- “We see three men standing around a vat of vinegar. Each has dipped his finger into the vinegar and has tasted it. The expression on each man’s face shows his individual reaction Since the painting is allegorical, we are to understand that these are no ordinary vinegar tasters, but are instead representatives of ‘Three Teachings’ of China, and that the vinegar they are sampling represents the Essence of Life. The three masters are K’ung Fu-tse (Confucius), Buddha, and Lao-tse, author of the oldest existing book of Taoism. The first has a sour look on his face, the second wears a bitter expression, but the third man is smiling.” Pg. 2-3.
- “The more force, the more trouble.” Pg.4
- “…Taoism that we are concerned with here is simply a particular way of appreciating, leaning from, and working with whatever happens in everyday life. From the Taoist point of view, the natural result of this harmonious way of living is happiness.” Pg. 5
- “…working in harmony with life’s circumstances Taoist understanding changes what others may perceive as negative into something positive.” Pg. 6
- “…definition of wisdom…” Pg. 9
- “The essence of the principle of the Uncarved Block is that things in their original simplicity contain their own natural power, power that is easily spoiled and lost when that simplicity is changed.” Pg. 10
- “P’u is composed of two separate…” pg. 11
- “…’things in their natural state’…” pg. 11
- “…is able to accomplish what he does because he is simpleminded.” Pg. 12
- “…simple-minded does not necessarily mean stupid.” Pg. 12
- “It’s rather significant that the Taoist ideal is that of the still, calm, reflecting ‘mirror-mind’…” pg. 12
- “’How would it be,’ said Pooh slowly, ‘if, as soon as we’re out of sight of this Pit, we try to find it again?’” pg. 13
- “’Well,’ said Pooh, ’we keep looking for Home and not finding it, so I thought that if we looked for this Pit, we’d be sure not to find it, which would be a Good Thing, because then we might find something that we weren’t looking for, which might be just what we were looking for, really.’” Pg. 13
- Green star page 14.
- “…Eeyore Attitude gets in the way of things like wisdom and happiness, and pretty much prevents any sort of real Accomplishment in life:…” pg. 16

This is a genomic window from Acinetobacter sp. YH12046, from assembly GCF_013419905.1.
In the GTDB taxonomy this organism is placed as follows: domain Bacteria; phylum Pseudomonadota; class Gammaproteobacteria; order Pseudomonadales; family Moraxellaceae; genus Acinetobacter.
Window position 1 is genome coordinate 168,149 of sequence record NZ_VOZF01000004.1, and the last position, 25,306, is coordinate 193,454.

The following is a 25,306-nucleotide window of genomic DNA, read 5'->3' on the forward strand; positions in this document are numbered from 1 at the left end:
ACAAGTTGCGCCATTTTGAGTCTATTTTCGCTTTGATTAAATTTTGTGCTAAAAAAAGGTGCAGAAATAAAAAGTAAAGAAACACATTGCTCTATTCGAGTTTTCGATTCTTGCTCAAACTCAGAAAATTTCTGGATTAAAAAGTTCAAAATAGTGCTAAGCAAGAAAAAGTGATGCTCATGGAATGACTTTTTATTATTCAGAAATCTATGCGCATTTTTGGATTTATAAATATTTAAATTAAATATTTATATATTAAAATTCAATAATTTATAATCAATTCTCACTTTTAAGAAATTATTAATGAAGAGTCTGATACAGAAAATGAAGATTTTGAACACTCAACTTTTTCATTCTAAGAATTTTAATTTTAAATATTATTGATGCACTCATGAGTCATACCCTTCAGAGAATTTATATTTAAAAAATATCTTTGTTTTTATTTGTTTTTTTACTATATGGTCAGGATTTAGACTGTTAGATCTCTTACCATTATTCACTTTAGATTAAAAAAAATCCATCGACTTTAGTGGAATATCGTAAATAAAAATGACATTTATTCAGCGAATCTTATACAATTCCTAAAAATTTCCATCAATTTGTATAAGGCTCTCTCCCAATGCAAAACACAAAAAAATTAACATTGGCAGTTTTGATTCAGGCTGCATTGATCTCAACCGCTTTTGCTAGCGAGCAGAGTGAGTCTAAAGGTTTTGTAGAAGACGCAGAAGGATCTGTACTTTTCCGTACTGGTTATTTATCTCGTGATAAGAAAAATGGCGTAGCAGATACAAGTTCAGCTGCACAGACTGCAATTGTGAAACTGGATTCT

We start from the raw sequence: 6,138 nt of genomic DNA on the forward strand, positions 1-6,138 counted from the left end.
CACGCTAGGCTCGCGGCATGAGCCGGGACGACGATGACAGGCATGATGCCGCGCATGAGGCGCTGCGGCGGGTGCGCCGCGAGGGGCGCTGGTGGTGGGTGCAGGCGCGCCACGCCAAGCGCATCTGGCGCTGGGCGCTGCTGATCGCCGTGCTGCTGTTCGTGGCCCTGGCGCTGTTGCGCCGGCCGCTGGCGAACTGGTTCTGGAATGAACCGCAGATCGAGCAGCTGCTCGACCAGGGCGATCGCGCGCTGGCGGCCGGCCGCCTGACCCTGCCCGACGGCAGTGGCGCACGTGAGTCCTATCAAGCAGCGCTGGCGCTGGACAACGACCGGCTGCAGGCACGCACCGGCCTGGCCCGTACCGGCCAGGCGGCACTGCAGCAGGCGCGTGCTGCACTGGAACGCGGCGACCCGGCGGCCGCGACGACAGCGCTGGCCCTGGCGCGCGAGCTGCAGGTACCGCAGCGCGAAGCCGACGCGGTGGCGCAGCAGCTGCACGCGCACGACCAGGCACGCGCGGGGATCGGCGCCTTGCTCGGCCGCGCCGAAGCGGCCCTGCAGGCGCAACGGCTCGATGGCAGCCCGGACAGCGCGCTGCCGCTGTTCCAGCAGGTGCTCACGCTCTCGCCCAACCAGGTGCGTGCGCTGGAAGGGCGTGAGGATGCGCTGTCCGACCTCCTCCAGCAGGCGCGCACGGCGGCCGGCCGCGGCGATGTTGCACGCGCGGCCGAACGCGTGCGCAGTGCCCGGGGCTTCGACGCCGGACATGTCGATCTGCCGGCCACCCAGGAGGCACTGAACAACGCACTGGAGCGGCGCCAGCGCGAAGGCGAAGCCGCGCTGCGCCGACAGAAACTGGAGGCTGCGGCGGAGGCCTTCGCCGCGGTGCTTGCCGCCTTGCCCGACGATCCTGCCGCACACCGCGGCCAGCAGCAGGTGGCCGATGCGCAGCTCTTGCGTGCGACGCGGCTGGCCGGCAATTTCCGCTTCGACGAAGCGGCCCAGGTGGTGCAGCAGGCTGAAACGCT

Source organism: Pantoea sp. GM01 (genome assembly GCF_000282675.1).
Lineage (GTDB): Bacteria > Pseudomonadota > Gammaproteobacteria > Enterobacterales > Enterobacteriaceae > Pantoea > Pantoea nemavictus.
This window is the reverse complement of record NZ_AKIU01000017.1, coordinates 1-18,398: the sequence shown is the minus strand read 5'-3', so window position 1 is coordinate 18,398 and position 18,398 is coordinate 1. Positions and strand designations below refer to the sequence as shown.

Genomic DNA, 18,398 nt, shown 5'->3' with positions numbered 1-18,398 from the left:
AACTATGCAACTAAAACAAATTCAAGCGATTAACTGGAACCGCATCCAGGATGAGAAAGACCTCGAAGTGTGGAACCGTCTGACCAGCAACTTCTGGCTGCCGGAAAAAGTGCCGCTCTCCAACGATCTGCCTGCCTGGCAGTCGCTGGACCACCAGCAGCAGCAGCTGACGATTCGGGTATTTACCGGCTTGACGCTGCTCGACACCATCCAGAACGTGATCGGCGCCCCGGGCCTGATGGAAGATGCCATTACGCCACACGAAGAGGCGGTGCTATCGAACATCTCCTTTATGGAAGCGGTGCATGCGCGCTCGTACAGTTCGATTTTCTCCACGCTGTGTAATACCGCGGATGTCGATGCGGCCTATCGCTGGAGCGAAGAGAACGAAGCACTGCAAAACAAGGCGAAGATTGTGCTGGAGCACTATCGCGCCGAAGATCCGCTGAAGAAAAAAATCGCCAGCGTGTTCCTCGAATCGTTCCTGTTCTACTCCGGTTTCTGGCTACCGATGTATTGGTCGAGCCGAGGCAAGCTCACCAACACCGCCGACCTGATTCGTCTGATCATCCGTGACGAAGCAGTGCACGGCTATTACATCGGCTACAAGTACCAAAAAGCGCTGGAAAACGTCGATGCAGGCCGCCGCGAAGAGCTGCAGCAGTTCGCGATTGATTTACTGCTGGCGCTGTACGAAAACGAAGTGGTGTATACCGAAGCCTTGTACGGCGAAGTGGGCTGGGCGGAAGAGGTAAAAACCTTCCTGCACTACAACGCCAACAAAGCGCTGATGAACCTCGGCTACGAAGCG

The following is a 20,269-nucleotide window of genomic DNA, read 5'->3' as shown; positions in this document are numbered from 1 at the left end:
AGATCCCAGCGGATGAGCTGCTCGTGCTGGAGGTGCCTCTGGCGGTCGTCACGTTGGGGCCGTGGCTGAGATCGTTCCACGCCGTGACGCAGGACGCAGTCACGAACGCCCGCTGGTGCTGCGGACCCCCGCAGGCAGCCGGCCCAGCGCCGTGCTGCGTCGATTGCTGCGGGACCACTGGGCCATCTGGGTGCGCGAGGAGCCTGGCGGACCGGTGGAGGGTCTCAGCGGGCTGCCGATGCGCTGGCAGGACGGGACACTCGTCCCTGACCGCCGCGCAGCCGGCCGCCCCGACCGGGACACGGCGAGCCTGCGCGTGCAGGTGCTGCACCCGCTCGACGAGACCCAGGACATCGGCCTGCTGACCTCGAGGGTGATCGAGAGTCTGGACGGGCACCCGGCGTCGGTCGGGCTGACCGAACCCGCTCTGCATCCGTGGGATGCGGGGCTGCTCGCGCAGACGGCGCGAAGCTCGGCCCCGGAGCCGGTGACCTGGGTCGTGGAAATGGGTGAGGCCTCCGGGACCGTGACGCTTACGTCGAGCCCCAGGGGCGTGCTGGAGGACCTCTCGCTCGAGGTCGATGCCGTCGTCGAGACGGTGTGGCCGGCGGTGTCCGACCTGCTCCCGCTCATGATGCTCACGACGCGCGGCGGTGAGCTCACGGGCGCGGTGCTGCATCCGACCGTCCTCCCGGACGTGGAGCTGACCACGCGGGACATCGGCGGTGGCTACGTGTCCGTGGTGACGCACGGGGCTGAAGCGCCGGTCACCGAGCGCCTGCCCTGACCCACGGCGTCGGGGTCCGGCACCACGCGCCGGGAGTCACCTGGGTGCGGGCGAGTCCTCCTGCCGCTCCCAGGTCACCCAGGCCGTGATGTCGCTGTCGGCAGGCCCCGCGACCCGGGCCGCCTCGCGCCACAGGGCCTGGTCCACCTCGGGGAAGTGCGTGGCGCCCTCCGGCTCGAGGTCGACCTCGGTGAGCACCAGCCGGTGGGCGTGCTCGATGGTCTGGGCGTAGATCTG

- “After all, what is it about Pooh that makes him so lovable?” pg. 17
- Green star page 18.
- “Pooh can’t describe the Uncarved Block to us in words; he just is it.” Pg. 19
- “When you discard arrogance, complexity, and a few other things that get in the way, sooner or later you will discover that simple, childlike, and mysterious secret known to those of the Uncarved Block: Life is Fun.” Pg. 20
- “‘Pooh hasn’t much Brain, but he never comes to any harm. He does silly things and they turn out right.’” pg. 21
- “’The wise are not learned; the learned are not wise’” pg. 24
- “He is restricted by his own learning.” Pg. 24
- “…that Taoism, the way of the Whole Man, the True Man, the Spirit Man…” pg. 25
- “Rather than learn from Taoist teachers and from direct experience, he learns intellectually and indirectly from books.” Pg. 25
- “…writing pompous and pretentious papers that no one else can understand, rather than working for the enlightenment of others.” Pg. 26
- “…Knowledge and Experience do not necessarily speak the same language.” Pg. 29
- “Living, growing things are beyond them, it seems.” Pg. 31
- “They provide a lot of information. It’s just that there is Something More, and that Something More is what life is really all about.” Pg. 31
- “As in Rabbit’s case, it has to change its opinions later on because of what it didn’t see when it was forming them.” Pg. 37
- “When you know and respect your own Inner Nature, you know where you belong. You also know where you don’t belong.” Pg. 41
- “There’s nothing wrong with not being able to whistle, especially if you’re a fish. But there can be lots of things wrong with blindly trying to do what you aren’t designed for.” Pg. 43
- “…recognize What’s There. If you face the fact that you have weak muscles, say, then you can do the right things and eventually become strong. But if you ignore What’s There and try to lift someone’s car out of a ditch, what sort of condition will you be in after a while?” pg. 43
- “’One disease, long life; no disease, short life.’ In other words, those who know what’s wrong with them and take care of themselves accordingly will tend to live a lot longer than those who consider themselves perfectly healthy and neglect their weaknesses.” Pg. 48
- “That’s the trouble with Tiggers, you know: they can do everything. Very unhealthy.” Pg. 48
- “We don’t need to play Abstract Philosopher, asking unnecessary questions and coming up with meaningless answers. What we need to do is recognize Inner Nature and work with Things As They Are.” Pg. 50
- “’Things Are As They Are.’”pg. 56
- “No two people are the same, either. Everything has its own Inner Nature.” Pg. 57